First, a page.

Tag Archives: qualitative research

Bi Erasure, Straight-Passing, and Str8ness – Part 1

***If sharing this article, or the concept Str8ness/being Str8 as described here, please cite and credit Kshyama (that’d be me, the author), and link the blog where you found it (that’d be this one)*** I’ve seen this argument go around … Continue reading

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Excerpts – 8: Notions of Objectivity, Repurposed and Clarified

Haraway argues that through articulating subject positions, there is an enriching in the particular, in the situational, and in the specific – in knowing always and only partially, but in a manner that respects the multiple, and often incoherent and … Continue reading

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Excertps – 7: On Validity, Objectivity, and Objectification in Ethnographic Writing

In addition to the ethical danger however, the classic ethnographic view to shape cultures as static, unchanging, with integrity and coherence is problematic with respect to the validity of research conducted. Just as thick description and deep analysis involves differentiating … Continue reading

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Excertps – 6: On Objectification, Decolonising Research, and Disturbing Relations of Power in Ethnographic Writing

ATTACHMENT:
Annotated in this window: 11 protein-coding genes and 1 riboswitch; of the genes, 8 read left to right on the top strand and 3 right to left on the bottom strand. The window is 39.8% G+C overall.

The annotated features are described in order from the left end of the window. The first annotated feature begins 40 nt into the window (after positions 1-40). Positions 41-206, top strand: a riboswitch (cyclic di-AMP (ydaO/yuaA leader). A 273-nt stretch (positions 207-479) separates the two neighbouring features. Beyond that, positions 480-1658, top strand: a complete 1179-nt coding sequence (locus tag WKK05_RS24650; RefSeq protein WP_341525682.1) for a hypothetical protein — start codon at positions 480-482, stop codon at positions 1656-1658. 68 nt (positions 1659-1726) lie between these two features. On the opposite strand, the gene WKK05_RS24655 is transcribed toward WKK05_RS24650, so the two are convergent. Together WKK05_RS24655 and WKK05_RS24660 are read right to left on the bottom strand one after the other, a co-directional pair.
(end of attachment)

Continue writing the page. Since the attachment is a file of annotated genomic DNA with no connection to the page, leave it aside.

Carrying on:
Classic ethnography, Rosaldo notes, removes the observer from the observed, setting a large distance between them. The epistemological foundations of creating this distance are strongly tied to notions of objectivity, and more chillingly, exploitation: the idea that more valid data … Continue reading

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Excerpts – 5: How (not) to write about “culturally distinct Others” in Ethnography

Ethnographic accounts have often hinged on ‘thin descriptions’ of culturally distinct Others. These stereotypes are immediately recognized by Rosaldo and Paredes who, by being researchers of colour, are perhaps more attuned to the ways in which Chicano discourses circulate amongst … Continue reading

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Reflections on “What kind of practices and health work might sex workers engage in to manage their health? “

My choice to add a short reflection at the end of the paper stems from my desire to more critically locate myself –  that is to say, my subjectivities, as a researcher, student, and Indian woman in the body of … Continue reading

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